The new research commissioned by Oxfam reveals the extent of human, workers’ and women’s rights violations supermarket supply chains. Two detailed case studies in Brazil and India disclose that forced labor, hidden suffering and discrimination form part of the day-to-day business in the supply chains of many international supermarket chains.
In Assam, the North Indian tea-production region, 510 workers on 50 tea estates, that are linked to the supply chains of several international supermarkets, have been interviewed for the Oxfam study. The results show that exploitation, long working hours (up to 13 hours a day) and human suffering are not the exception, but rather the norm. The research shows that supermarkets and tea brands collectively retain between 67% to 94% (4,65$ per 100g back) of the final consumer price, whereas the worker in the North-Indian region just receive 1% to 4% (0,4$). In Brazil, the Oxfam research on supply chains of tropical fruits shows the vulnerability of seasonal workers reporting harsh treatments, poverty and dangerous exposure to pesticides on farms. Female workers often experience discrimination, but 10 of the 16 examined supermarket chains do not take proactive steps to ensure fair and equal treatment.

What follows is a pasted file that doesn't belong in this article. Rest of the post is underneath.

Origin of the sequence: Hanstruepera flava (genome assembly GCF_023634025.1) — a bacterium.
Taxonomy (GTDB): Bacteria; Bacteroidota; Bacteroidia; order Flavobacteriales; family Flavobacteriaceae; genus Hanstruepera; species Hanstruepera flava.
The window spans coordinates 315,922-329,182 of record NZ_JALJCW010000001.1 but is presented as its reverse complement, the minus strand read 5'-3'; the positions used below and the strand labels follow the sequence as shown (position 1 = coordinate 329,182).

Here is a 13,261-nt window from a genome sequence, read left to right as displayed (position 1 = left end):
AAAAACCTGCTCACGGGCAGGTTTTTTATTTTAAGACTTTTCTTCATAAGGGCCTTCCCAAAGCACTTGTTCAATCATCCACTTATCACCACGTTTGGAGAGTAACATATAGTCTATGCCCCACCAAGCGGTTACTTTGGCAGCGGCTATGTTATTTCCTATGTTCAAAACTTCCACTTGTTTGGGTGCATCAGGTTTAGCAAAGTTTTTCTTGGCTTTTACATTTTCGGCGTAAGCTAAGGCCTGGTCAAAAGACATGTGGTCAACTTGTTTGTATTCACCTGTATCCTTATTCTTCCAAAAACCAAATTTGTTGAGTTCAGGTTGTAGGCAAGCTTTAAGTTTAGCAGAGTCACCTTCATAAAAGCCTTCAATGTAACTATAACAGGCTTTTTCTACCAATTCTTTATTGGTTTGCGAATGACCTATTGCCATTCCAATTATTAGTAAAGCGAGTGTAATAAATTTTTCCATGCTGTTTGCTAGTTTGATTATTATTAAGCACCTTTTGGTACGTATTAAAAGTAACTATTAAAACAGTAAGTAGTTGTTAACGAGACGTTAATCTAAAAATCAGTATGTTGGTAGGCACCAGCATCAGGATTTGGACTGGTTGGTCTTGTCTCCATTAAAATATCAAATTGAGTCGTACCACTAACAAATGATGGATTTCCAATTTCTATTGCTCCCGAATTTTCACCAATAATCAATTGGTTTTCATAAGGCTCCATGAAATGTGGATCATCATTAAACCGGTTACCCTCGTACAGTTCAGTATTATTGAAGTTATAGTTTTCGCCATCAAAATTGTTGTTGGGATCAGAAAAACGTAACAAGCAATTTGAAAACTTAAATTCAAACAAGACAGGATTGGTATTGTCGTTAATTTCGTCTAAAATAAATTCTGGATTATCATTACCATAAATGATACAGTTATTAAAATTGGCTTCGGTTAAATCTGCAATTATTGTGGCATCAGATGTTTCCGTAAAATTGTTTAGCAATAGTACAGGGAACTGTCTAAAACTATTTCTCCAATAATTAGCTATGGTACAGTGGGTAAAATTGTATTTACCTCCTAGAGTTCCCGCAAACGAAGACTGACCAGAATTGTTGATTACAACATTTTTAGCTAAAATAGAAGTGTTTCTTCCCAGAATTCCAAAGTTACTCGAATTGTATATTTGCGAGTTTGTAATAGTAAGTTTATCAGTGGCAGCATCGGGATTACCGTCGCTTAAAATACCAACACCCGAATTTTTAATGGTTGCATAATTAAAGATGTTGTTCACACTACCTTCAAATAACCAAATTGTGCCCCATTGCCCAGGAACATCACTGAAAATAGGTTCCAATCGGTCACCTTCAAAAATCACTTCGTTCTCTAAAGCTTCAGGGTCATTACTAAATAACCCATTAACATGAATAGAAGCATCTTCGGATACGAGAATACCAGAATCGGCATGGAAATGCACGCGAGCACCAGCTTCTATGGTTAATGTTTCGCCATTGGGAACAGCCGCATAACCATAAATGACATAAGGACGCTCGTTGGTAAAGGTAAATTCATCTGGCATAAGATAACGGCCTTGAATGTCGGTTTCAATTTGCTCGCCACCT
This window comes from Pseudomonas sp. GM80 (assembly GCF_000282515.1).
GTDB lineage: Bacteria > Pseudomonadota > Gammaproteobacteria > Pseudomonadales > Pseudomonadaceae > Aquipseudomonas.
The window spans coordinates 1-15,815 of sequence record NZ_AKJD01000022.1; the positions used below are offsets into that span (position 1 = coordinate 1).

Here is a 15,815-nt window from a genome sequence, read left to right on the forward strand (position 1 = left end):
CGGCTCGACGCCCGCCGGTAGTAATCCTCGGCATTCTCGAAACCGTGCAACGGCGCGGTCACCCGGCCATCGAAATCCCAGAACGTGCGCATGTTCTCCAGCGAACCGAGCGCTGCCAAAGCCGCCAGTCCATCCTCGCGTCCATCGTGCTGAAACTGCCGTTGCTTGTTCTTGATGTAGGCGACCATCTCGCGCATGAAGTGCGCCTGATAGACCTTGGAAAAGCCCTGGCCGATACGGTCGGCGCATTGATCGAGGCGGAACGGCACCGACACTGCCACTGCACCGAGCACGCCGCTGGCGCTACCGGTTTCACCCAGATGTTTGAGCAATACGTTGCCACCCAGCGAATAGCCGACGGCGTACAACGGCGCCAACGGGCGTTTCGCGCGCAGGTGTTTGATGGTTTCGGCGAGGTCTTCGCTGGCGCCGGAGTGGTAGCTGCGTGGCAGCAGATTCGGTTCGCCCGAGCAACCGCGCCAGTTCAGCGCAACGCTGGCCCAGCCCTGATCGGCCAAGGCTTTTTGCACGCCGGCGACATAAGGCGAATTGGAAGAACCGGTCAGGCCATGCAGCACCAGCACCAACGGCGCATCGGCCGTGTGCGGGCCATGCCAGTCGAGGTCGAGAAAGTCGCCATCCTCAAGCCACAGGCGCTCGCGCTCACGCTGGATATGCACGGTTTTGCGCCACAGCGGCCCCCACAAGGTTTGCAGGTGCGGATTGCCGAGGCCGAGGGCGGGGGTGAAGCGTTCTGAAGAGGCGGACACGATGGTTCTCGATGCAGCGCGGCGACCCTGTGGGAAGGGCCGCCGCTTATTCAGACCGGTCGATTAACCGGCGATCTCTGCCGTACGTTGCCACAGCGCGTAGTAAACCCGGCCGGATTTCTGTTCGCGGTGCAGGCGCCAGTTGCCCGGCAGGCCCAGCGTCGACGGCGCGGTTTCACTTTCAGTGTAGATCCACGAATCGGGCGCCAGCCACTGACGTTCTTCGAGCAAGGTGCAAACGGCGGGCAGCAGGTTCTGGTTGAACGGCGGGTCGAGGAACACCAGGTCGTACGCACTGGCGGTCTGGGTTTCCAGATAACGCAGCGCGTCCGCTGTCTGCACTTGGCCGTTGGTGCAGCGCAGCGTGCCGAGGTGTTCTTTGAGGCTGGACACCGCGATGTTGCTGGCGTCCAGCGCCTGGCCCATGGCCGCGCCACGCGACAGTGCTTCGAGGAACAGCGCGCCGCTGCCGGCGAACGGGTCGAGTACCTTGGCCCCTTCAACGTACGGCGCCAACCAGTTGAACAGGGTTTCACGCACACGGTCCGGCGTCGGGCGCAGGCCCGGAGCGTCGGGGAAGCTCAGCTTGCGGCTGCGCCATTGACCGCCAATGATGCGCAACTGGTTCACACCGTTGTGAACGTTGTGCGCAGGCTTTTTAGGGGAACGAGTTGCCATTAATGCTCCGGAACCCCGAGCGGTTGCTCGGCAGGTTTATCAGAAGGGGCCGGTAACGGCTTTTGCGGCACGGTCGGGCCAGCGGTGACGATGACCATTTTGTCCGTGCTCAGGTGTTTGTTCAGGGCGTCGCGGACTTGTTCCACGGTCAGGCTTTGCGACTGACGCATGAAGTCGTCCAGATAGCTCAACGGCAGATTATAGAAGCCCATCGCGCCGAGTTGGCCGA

Oxfam’s up-to date findings establish a clear call to action to supermarkets to take responsibility for the miseries in their supply chains and to ensure decent working and living conditions. Consumers and investors increasingly exert more pressure on supermarkets to provide solid and transparent information about the origin of the products. To take action, it is indispensable to be informed about the entire supply chain. sustainabill offers the technical support to control, map and visualize the supply chain from the final product back to the source collecting data from suppliers and sub-suppliers. The cloud platform works across different sectors including agriculture, mining and textile. An integrated risks screening enables companies to manage environmental, political and social risks.
Read more about workers’ rights in supermarket supply chains here.